After more than three-year wait, the government may finally throw open the doors of the regulated coal sector for commercial mining by the private sector by the last quarter of this financial year.
The decision will permit domestic mining firms like Essel Mining, Sesa Goa and global giants like Rio Tinto, BHP Billiton and Vale to mine and sell and help ramp up output from the country’s huge reserves -- the world’s fifth biggest. It will also offer an additional source of fuel for power producers, some of whom are facing low coal stocks at their plants.
As of now, power, steel and cement companies can mine coal but for their own consumption after getting blocks through auction. State-owned Coal India (CIL) dominates commercial mining in India.
The changes will allow auction of coal blocks without end-use restrictions to the private sector with permission to sell their output to consumers in steel, power and cement sectors on commercial terms.
Officials in coal ministry up to five large mines (of at least 500 million tonnes proven reserves) would be ready to for auction to stand-alone mining entities before the end of year where both public and private sector companies would be permitted to bid.
The methodology for auction is expected to be cleared by the Cabinet Committee on Economic Affairs (CCEA) later this month, officials added. Earlier, the coal ministry had sought views from all stakeholders on auction methodology of coal blocks for commercial mining.
High-level sources said work on identifying coal blocks to be offered to mining companies has already begun. The production potential of some of these blocks could be 20 million tonnes (mt) per annum, which is large considered that the biggest mine auctioned so far has annual production potential of just 6 mt. These could fetch anywhere between Rs 5,000 and 6,000 crore to the state government.
While the government has begun auction of coal blocks from 2015, it has so far kept the decision to allow commercial coal mining in abeyance. Enabling provisions have already been made in the Coal Mines (Special Provisions) Act, 2015 for allocation of mines by way of auction and allotment for sale, but sluggish market conditions and unavailability of blocks of requisite size prevented auction under this route for the past three years.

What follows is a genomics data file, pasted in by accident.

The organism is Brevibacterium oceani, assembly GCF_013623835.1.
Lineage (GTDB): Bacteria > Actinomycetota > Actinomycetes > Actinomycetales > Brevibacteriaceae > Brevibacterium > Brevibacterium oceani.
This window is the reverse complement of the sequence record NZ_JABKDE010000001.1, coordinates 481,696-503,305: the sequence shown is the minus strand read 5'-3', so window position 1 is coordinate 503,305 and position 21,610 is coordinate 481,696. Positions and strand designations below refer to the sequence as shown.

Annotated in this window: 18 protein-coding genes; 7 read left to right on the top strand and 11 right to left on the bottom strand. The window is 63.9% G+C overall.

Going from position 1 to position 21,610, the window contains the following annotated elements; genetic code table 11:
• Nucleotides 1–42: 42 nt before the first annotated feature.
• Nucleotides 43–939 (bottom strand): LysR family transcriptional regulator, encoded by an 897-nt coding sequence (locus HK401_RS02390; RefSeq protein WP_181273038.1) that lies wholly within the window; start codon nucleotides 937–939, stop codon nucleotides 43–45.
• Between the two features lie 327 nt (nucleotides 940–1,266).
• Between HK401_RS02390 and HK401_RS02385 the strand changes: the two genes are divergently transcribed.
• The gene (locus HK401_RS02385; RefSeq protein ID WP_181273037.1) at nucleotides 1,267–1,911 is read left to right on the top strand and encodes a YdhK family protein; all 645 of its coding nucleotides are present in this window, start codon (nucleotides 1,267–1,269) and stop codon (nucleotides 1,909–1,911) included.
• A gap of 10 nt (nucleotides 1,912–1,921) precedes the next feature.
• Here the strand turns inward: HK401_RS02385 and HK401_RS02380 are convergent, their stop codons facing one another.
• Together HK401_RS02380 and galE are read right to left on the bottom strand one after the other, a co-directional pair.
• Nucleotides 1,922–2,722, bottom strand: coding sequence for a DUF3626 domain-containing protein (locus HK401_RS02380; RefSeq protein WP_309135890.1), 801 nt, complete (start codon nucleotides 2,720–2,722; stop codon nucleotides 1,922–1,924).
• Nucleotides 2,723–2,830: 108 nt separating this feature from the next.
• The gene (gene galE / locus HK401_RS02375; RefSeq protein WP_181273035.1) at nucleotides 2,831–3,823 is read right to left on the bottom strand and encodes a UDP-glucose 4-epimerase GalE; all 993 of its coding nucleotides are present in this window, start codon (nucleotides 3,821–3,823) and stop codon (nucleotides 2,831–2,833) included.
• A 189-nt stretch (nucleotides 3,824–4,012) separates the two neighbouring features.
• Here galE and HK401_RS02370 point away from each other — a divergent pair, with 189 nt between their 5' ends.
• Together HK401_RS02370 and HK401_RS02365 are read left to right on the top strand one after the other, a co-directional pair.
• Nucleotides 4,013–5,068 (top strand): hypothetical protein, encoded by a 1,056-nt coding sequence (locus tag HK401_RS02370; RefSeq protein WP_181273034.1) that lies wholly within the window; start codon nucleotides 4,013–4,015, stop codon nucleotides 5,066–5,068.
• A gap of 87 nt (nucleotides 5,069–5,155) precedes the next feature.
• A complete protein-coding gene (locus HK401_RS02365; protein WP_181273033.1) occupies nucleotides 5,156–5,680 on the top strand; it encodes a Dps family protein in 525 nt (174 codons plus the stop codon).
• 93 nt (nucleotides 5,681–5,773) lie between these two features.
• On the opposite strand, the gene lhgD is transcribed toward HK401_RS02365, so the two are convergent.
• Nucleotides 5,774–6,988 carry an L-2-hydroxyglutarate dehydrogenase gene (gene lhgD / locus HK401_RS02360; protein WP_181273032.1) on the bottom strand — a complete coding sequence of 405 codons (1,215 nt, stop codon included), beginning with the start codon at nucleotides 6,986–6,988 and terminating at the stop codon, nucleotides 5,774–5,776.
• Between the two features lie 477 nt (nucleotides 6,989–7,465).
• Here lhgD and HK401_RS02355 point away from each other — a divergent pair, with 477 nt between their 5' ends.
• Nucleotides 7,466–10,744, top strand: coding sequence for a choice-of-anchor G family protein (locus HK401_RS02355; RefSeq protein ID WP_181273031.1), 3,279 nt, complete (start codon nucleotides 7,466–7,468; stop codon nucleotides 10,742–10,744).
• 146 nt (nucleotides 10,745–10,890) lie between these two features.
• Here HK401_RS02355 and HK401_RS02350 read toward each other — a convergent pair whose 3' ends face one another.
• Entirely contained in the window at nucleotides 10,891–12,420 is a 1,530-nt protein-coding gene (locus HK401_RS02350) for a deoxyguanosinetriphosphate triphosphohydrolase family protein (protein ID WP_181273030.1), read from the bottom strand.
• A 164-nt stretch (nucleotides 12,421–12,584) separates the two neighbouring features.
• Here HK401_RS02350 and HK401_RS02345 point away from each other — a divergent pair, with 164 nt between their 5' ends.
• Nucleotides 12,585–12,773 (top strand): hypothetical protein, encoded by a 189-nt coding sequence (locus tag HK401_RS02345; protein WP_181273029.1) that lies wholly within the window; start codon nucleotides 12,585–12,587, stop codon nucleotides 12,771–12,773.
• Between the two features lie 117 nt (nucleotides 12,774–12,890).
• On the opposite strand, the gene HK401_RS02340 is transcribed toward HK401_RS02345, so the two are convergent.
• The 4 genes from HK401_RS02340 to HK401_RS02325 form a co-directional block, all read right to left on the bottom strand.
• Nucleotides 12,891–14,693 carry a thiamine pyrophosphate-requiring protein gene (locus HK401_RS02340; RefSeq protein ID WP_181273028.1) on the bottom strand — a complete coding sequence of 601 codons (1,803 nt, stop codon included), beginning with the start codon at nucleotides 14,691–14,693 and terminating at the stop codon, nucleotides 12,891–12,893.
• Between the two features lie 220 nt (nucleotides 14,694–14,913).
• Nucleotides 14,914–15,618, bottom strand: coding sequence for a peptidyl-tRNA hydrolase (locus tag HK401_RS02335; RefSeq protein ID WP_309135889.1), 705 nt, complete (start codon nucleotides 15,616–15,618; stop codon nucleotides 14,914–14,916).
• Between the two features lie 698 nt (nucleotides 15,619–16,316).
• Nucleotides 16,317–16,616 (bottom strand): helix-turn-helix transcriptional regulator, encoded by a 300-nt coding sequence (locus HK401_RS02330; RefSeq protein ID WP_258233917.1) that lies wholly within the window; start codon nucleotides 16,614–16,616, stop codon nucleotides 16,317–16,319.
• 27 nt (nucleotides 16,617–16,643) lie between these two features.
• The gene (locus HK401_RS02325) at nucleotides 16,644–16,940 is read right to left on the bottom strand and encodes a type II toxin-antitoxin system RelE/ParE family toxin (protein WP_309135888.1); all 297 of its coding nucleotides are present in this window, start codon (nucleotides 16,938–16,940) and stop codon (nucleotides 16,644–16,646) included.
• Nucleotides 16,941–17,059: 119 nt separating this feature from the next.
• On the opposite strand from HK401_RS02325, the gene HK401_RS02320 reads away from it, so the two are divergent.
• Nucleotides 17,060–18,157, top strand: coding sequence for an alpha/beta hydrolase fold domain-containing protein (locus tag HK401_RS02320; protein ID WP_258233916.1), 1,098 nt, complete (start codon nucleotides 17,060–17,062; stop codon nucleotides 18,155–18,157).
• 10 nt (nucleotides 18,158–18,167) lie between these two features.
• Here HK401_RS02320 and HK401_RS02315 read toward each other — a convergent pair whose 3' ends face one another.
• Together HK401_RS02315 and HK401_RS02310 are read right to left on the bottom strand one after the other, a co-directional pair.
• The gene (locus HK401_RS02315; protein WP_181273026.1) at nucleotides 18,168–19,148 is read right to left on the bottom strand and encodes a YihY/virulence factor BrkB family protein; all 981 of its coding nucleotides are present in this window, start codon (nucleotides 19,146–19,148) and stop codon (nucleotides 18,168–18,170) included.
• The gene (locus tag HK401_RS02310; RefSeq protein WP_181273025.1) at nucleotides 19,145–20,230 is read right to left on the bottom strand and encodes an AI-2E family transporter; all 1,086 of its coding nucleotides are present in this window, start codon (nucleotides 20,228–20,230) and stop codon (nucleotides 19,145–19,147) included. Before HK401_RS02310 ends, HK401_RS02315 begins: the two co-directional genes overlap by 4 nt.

With government closing in on some large mines, which is expected to attract global miners in auction, opening up commercial coal mining looks a probability. It is felt the entry of specialised mining companies in the coal sector would allow shifting the world's third-biggest coal importer towards energy self-sufficiency. It will also provide competition state-owned Coal India’s monopoly and help improve mining practices and production.
But the private sector may not have a complete free run in pricing as the government has indicated that sustainable and efficient mining, not revenue maximisation, is the idea behind commercial coal auction.
Sources said price of coal to be sold by new entrants in mining would be determined on the basis of a formula that would fix prices by taking a mean of weighted average price of global benchmarks as well as prevailing CIL prices. It would be akin to the gas sector where prices are not market-determined but fixed by the government based on global indices.
Commercial coal miners would also not have the freedom to export coal in the initial years. The government wants to take its coal block auction to logical conclusion with the aim of boosting production. A coal production target of 1.6 billion tonnes by 2020 has been fixed. It has factored in 200 mt production from commercial miners other than CIL.
Opening of coal sector is a long over due reform initiative that successive governments failed to take forward due to strong opposition from CIL unions.